FIG. 3 is a schematic view of an interval measuring device of the type as proposed in Japanese Laid-Open Patent Application Sho 61-111402. In this Figure, a mask (first object) M and a wafer (second object) W are disposed opposed to each other, and by means of a lens L1, light is focused at a point Ps between the mask M and the wafer W.

Here, a portion of the light is reflected by the mask M surface and another portion is reflected by the wafer W surface, these lights are projected and focused through a lens L2 at points PW and PM on the surface of a screen S. The interval between the mask M and the wafer W is detected by detecting the spacing between the spots PW and PM of focused lights upon the screen S surface.

However, the structures shown in FIGS. 1 and 3 are completely different and if it is desired to detect both any lateral relative positional deviation between two objects and the interval therebetween, it is necessary that a lateral relative positional deviation detecting device and an interval measuring device are provided separately. This makes the whole structure bulky and complicated.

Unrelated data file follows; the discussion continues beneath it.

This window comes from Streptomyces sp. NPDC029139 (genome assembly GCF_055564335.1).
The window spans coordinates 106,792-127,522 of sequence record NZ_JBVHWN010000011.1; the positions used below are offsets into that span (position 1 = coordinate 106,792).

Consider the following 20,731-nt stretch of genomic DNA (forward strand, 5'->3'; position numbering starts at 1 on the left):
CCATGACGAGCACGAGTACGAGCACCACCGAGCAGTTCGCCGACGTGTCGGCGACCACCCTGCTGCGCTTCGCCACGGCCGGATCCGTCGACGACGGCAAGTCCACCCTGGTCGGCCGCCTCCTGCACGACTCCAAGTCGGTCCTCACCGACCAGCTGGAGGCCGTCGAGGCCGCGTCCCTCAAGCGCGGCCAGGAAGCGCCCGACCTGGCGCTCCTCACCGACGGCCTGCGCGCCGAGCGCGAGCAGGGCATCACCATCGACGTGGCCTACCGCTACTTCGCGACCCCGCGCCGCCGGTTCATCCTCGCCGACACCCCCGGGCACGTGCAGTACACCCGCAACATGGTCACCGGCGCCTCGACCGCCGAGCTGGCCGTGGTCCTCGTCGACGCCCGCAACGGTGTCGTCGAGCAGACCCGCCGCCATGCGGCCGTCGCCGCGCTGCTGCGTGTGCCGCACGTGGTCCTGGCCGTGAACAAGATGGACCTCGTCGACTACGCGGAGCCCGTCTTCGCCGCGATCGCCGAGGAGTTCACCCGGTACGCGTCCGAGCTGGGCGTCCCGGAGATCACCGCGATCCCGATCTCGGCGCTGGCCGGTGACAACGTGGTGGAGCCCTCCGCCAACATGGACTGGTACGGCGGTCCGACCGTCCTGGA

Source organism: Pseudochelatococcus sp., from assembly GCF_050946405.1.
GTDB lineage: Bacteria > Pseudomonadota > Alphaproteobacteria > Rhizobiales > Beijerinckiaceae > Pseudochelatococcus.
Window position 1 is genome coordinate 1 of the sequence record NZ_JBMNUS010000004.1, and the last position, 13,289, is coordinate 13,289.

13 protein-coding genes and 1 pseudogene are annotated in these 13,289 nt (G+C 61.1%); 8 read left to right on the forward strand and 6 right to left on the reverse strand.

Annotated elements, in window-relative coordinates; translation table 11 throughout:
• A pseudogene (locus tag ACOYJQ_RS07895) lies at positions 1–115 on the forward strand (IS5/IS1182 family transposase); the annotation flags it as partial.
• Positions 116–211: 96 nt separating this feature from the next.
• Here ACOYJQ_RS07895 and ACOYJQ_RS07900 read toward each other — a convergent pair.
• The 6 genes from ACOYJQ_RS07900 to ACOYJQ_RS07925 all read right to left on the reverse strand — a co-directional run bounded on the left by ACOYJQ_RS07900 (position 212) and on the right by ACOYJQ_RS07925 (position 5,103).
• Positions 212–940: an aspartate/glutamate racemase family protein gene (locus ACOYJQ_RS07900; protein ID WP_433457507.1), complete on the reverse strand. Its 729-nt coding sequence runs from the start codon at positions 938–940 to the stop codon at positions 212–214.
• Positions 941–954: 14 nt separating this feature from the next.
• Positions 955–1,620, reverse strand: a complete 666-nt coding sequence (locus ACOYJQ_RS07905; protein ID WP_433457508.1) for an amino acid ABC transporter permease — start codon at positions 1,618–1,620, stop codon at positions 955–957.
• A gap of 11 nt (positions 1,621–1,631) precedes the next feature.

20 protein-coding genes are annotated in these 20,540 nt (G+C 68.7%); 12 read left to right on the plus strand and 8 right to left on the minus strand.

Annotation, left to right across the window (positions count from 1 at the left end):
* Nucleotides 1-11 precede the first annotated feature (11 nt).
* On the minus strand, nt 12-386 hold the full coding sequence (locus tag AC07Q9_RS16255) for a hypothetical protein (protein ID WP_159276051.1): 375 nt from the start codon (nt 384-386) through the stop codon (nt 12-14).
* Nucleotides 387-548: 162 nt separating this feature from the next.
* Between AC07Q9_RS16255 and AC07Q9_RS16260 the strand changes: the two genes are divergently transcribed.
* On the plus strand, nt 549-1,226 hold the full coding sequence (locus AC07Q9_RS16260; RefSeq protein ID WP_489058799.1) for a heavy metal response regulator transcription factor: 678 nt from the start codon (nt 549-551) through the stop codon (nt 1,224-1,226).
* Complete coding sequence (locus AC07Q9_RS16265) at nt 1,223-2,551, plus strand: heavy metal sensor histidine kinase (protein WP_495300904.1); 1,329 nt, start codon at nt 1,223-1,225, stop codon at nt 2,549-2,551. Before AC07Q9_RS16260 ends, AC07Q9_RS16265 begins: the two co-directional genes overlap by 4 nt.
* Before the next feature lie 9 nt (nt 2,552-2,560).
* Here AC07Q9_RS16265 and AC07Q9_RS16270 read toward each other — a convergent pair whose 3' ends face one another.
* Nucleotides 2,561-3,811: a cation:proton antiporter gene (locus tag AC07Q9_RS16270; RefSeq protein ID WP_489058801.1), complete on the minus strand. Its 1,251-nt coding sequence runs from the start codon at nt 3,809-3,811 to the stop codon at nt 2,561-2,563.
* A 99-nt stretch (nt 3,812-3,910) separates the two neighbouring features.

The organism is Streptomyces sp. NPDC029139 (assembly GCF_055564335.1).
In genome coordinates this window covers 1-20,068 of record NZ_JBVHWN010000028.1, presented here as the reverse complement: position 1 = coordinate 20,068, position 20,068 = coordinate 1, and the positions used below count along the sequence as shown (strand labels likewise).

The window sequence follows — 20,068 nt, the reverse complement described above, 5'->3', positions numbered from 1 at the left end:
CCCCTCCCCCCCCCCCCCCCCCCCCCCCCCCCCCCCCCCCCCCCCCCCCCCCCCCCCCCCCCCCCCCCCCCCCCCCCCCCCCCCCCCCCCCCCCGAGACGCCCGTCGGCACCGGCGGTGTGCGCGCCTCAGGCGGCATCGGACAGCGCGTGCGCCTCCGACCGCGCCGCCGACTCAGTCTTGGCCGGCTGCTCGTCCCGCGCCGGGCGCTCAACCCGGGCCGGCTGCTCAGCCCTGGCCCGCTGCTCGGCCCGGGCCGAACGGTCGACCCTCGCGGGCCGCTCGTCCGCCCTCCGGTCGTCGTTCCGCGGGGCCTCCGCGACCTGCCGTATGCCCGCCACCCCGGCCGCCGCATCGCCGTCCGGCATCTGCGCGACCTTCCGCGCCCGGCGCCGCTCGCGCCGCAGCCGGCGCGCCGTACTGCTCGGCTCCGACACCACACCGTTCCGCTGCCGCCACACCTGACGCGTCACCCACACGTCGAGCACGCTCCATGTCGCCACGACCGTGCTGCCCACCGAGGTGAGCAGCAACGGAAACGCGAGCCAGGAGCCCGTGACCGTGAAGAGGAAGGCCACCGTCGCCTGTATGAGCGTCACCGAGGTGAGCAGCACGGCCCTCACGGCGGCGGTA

SUMMARY OF THE INVENTION

It is an object of the present invention to provide a method and apparatus for detecting a positional relationship between two objects, by which any relative positional deviation between the objects as well as the interval therebetween can be detected simultaneously, if desired, with a simple and compact structure.